Any morphism f whose target is G gets replaced with x -> h f(x) h^-1.
    Any morphism f whose source is G gets replaced with x -> f(h^-1 x h)

    So the map F given by:
    If f does not have G as source or target, F(f)(x) = f(x)
    If f does has G as target, but not as source, F(f)(x) = h f(x) h^-1
    If f does has G as source, but not as target, F(f)(x) = f(h^-1 x h)
    If f has G as both source and target, F(f)(x) = h f(h^-1 x h) h^-1
    should be a functor.


    This could be generalized: for any choice "function" on the objects of Grp, we can play the above game. We don't need the axiom of choice, because all groups have a distinguished object: their identity. (The axiom of choice might not even be applicable! e.g. if you posit that all sets are small, this can't be a set-theoretic choice function)
     
  10. Oct 20, 2005 #9
    yeah, that seems to do it. Though your construction, like mine, is unnatural. It requires a lot of arbitrariness.

    Well, you probably shouldn't choose the identity element to conjugate by, or else your functor will be the identity functor. However, you don't need AC to choose one group from the objects of Grp, nor do you need it to choose one element from that one group. You only need AC to choose infinitely many things.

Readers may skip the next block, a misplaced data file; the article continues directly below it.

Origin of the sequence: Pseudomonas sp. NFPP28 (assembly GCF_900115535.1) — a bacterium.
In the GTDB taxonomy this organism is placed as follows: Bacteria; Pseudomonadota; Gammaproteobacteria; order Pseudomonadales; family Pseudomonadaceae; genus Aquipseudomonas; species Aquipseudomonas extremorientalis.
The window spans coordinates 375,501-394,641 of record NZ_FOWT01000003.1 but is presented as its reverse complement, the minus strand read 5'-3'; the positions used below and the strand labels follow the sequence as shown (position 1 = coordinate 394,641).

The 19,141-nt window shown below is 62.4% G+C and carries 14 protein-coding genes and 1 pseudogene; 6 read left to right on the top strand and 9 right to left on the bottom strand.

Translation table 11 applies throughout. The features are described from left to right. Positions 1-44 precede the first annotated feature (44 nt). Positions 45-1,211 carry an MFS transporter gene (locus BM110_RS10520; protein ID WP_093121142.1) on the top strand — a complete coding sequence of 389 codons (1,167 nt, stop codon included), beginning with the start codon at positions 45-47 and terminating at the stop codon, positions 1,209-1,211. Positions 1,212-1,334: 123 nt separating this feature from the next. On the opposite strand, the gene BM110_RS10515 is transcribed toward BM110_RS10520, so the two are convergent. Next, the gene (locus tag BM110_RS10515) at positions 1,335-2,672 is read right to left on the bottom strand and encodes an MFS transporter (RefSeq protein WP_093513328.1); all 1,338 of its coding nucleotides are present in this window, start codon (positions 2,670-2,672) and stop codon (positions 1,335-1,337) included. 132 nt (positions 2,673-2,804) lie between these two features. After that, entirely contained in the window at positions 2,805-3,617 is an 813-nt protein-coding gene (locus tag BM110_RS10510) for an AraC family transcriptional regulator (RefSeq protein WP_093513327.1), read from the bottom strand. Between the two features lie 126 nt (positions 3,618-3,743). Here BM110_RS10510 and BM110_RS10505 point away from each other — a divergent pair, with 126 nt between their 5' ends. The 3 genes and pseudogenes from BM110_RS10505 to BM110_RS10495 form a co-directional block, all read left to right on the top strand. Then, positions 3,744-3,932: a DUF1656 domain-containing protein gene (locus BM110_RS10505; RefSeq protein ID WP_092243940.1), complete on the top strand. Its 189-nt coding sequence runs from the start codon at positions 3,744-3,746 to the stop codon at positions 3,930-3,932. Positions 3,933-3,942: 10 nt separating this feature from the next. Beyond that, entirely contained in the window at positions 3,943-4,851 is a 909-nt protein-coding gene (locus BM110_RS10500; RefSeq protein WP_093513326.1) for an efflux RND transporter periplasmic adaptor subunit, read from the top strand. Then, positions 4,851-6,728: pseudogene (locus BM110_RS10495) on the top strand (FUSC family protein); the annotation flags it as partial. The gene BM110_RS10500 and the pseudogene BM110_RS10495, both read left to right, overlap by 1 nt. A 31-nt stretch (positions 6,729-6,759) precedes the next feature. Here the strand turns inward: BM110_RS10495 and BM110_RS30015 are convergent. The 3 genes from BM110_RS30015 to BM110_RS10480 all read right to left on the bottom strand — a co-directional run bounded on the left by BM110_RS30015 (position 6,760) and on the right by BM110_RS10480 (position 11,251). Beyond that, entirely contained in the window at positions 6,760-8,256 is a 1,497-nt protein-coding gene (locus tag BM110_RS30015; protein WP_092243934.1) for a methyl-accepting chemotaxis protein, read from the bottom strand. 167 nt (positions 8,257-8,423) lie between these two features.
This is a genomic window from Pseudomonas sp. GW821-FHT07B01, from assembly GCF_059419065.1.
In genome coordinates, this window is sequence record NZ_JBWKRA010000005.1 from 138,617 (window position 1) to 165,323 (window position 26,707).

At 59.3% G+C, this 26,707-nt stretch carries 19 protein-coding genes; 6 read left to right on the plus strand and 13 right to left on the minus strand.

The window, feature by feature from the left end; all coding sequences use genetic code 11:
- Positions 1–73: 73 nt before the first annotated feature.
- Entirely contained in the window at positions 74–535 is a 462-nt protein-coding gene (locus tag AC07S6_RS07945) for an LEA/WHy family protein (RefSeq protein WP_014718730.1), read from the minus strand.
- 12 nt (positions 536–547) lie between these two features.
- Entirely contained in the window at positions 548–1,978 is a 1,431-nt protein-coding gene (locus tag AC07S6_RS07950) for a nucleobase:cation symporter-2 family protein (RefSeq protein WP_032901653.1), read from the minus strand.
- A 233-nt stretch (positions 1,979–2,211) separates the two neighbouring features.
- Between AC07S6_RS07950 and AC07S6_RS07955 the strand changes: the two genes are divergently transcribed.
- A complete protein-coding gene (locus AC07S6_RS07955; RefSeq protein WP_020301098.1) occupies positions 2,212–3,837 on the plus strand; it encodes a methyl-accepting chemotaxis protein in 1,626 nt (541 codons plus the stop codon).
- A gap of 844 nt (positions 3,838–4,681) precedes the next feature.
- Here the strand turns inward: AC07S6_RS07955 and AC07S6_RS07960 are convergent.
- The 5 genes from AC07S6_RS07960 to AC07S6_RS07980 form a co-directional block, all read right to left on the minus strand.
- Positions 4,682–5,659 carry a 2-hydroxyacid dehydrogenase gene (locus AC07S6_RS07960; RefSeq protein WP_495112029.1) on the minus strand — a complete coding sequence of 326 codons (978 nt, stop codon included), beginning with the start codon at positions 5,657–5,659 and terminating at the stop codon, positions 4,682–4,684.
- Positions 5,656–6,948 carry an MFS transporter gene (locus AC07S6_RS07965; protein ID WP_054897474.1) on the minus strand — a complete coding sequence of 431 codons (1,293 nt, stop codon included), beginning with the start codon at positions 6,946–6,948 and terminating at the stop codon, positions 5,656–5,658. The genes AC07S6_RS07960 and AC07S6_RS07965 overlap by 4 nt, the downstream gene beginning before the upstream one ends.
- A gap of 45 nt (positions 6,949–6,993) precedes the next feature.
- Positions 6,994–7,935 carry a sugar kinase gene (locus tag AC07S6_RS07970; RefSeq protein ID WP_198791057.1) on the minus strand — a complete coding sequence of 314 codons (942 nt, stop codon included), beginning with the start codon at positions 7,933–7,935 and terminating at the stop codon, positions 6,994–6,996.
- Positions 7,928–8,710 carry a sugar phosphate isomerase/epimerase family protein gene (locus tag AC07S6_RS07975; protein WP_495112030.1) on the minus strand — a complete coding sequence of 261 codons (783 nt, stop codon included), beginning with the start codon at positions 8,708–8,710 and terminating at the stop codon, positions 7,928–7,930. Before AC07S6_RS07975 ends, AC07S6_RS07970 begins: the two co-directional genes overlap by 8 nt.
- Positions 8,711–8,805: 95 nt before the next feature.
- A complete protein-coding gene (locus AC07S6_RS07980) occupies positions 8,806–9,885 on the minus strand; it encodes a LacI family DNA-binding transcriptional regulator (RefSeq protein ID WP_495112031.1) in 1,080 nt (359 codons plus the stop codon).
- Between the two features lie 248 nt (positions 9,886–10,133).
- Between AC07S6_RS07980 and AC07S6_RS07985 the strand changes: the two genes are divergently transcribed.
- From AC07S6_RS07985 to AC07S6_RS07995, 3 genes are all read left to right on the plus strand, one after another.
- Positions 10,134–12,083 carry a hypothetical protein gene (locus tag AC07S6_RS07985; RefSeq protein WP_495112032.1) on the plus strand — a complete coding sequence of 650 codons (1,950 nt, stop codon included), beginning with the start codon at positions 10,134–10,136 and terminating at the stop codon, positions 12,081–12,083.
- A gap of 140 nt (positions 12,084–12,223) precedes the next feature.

I don't understand what you mean here. As far as I know, not only can there be a set-theoretic choice function on small sets of sets, AC guarantees that there is one, for any small set (and big sets too).

    By the way, my answer to this question was the following: define an equivalence relation between homomorphisms G-->H if there there exist automorphisms a on G and b on H so that f~g if f=agb. Then take as your functor one which assigns to each homomorphism its equivalence class. Or if you prefer, using AC, takes each homomorphism to any representative of its equivalence class.